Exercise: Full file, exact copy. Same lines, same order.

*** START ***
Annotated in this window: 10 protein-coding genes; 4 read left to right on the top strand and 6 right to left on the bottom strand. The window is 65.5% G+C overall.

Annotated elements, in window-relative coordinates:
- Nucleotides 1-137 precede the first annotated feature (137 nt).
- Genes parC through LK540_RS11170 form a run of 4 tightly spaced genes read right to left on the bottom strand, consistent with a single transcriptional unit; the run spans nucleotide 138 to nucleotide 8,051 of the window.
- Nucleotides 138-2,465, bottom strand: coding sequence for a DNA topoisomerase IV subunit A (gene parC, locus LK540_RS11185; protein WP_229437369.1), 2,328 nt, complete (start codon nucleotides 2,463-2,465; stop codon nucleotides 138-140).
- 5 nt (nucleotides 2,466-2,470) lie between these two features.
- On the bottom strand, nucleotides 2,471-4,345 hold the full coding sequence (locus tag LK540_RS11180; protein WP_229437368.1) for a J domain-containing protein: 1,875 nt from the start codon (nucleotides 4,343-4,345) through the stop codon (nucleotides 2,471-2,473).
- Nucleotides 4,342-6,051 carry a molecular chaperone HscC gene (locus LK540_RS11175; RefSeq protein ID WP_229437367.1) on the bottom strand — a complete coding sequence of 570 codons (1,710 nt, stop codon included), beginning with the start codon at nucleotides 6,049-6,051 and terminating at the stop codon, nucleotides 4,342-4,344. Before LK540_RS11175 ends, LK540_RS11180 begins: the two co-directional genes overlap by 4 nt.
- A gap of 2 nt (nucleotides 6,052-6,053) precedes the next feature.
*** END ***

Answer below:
Annotated in this window: 10 protein-coding genes; 4 read left to right on the top strand and 6 right to left on the bottom strand. The window is 65.5% G+C overall.

Annotated elements, in window-relative coordinates:
- Nucleotides 1-137 precede the first annotated feature (137 nt).
- Genes parC through LK540_RS11170 form a run of 4 tightly spaced genes read right to left on the bottom strand, consistent with a single transcriptional unit; the run spans nucleotide 138 to nucleotide 8,051 of the window.
- Nucleotides 138-2,465, bottom strand: coding sequence for a DNA topoisomerase IV subunit A (gene parC, locus LK540_RS11185; protein WP_229437369.1), 2,328 nt, complete (start codon nucleotides 2,463-2,465; stop codon nucleotides 138-140).
- 5 nt (nucleotides 2,466-2,470) lie between these two features.
- On the bottom strand, nucleotides 2,471-4,345 hold the full coding sequence (locus tag LK540_RS11180; protein WP_229437368.1) for a J domain-containing protein: 1,875 nt from the start codon (nucleotides 4,343-4,345) through the stop codon (nucleotides 2,471-2,473).
- Nucleotides 4,342-6,051 carry a molecular chaperone HscC gene (locus LK540_RS11175; RefSeq protein ID WP_229437367.1) on the bottom strand — a complete coding sequence of 570 codons (1,710 nt, stop codon included), beginning with the start codon at nucleotides 6,049-6,051 and terminating at the stop codon, nucleotides 4,342-4,344. Before LK540_RS11175 ends, LK540_RS11180 begins: the two co-directional genes overlap by 4 nt.
- A gap of 2 nt (nucleotides 6,052-6,053) precedes the next feature.